Grinding your teeth at night may be a habit you are not aware you have. This sneaky condition not only has the ability to wreak havoc on your jaw but can also produce other painful and inconvenient side effects. Let’s lay down everything you need to know about why you grind your teeth and what you can do to prevent it from happening in the future.
You Know You Grind Your Teeth When…
It’s not always obvious to know when you grind your teeth. The condition of grinding your teeth, also known as bruxism, is the rhythmic clenching of the jaws and grinding of the teeth, typically done unconsciously while sleeping. Because patients are often not awake while they are doing it, they don’t realize it’s become a habit for them. You may suffer from bruxism and grind your teeth at night if you notice the following symptoms during the day:
- Chronic dull headaches
- Jaw muscles feeling sore or tight
- Teeth feeling painful or loose
- Fractured teeth
- Swelling around the lower jaw
Grinding Your Teeth Isn’t Always About Stress
Studies have shown that nearly 70 percent of people around the world clench their jaw and grind their teeth as a result of stress and anxiety. While excess stress and feeling anxious may be one of the most common causes of bruxism, there are many other lesser-known reasons why children and adults alike grind their teeth at night.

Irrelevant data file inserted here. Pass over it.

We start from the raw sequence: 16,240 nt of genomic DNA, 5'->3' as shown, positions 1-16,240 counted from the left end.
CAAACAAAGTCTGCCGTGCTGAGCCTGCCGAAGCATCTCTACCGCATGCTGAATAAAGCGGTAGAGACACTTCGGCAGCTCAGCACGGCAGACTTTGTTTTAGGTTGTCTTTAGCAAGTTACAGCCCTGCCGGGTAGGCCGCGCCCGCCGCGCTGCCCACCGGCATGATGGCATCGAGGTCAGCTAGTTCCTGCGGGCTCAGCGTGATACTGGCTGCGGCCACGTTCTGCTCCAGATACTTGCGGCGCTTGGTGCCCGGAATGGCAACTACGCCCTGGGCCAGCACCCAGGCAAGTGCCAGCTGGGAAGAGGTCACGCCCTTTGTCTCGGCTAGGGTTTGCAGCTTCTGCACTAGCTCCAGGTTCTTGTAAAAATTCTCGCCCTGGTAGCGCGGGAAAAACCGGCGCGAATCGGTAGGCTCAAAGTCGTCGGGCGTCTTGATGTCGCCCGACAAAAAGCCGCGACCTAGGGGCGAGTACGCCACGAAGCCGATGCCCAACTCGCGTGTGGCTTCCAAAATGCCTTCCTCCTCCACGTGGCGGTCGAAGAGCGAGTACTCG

Bruxism Runs in the Family
That’s exactly right. While we wouldn’t necessarily classify bruxism as a hereditary condition, studies have proven that individuals who suffer from grinding their teeth often have siblings, parents and other family members that suffer from the same habits. Check with some of your family members to see if there’s a history of bruxism in your family.
Misaligned Teeth and Jaw
A leading cause of bruxism in children and adults is misaligned teeth and a misaligned jaw. When the jaw or teeth are misaligned, it’s common for us to try and adjust our mouths subconsciously to find a more comfortable position. This constant clenching, unclenching and grinding can cause adverse side effects seen with bruxism.
Treating Your Grinding Habit
While a mouthguard may be able to help with most cases of bruxism, teeth grinding as a result of crooked teeth and a misaligned jaw can only be solved with the proper orthodontic care. We recommend seeing one of our orthodontists to ensure that your bruxism isn’t caused by underlying orthodontic issues before considering a mouthguard.
Do you suffer from subconscious teeth grinding? Call our office today to set up your consultation with Drs. Savage, Sabol, and Visser. We’ll evaluate the alignment of your teeth and jaw, and develop a personalized orthodontic treatment plan to help you meet your health and aesthetic goals.